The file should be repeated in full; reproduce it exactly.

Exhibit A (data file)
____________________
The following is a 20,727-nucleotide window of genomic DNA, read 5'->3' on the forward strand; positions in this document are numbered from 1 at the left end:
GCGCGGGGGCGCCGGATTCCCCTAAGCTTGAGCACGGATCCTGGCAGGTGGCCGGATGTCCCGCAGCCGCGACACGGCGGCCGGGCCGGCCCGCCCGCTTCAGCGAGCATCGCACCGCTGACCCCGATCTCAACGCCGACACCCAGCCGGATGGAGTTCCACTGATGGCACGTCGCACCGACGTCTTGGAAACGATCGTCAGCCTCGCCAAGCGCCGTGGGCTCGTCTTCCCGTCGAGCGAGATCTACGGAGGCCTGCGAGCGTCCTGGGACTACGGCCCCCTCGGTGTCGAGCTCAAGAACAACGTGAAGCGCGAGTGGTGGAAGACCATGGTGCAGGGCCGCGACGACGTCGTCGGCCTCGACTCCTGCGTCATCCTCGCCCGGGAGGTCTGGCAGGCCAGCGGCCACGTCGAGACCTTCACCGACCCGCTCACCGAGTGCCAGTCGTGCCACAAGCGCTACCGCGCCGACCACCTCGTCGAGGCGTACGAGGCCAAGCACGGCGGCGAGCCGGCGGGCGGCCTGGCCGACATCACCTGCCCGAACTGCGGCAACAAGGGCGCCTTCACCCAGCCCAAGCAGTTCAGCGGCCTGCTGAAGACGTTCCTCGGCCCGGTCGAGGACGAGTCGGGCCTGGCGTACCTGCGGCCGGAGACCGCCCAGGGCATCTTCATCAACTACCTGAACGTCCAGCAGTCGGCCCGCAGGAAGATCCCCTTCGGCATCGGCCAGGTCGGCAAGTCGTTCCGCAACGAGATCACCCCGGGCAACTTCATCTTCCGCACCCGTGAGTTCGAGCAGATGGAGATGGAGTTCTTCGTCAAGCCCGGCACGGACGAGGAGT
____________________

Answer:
The following is a 20,727-nucleotide window of genomic DNA, read 5'->3' on the forward strand; positions in this document are numbered from 1 at the left end:
GCGCGGGGGCGCCGGATTCCCCTAAGCTTGAGCACGGATCCTGGCAGGTGGCCGGATGTCCCGCAGCCGCGACACGGCGGCCGGGCCGGCCCGCCCGCTTCAGCGAGCATCGCACCGCTGACCCCGATCTCAACGCCGACACCCAGCCGGATGGAGTTCCACTGATGGCACGTCGCACCGACGTCTTGGAAACGATCGTCAGCCTCGCCAAGCGCCGTGGGCTCGTCTTCCCGTCGAGCGAGATCTACGGAGGCCTGCGAGCGTCCTGGGACTACGGCCCCCTCGGTGTCGAGCTCAAGAACAACGTGAAGCGCGAGTGGTGGAAGACCATGGTGCAGGGCCGCGACGACGTCGTCGGCCTCGACTCCTGCGTCATCCTCGCCCGGGAGGTCTGGCAGGCCAGCGGCCACGTCGAGACCTTCACCGACCCGCTCACCGAGTGCCAGTCGTGCCACAAGCGCTACCGCGCCGACCACCTCGTCGAGGCGTACGAGGCCAAGCACGGCGGCGAGCCGGCGGGCGGCCTGGCCGACATCACCTGCCCGAACTGCGGCAACAAGGGCGCCTTCACCCAGCCCAAGCAGTTCAGCGGCCTGCTGAAGACGTTCCTCGGCCCGGTCGAGGACGAGTCGGGCCTGGCGTACCTGCGGCCGGAGACCGCCCAGGGCATCTTCATCAACTACCTGAACGTCCAGCAGTCGGCCCGCAGGAAGATCCCCTTCGGCATCGGCCAGGTCGGCAAGTCGTTCCGCAACGAGATCACCCCGGGCAACTTCATCTTCCGCACCCGTGAGTTCGAGCAGATGGAGATGGAGTTCTTCGTCAAGCCCGGCACGGACGAGGAGT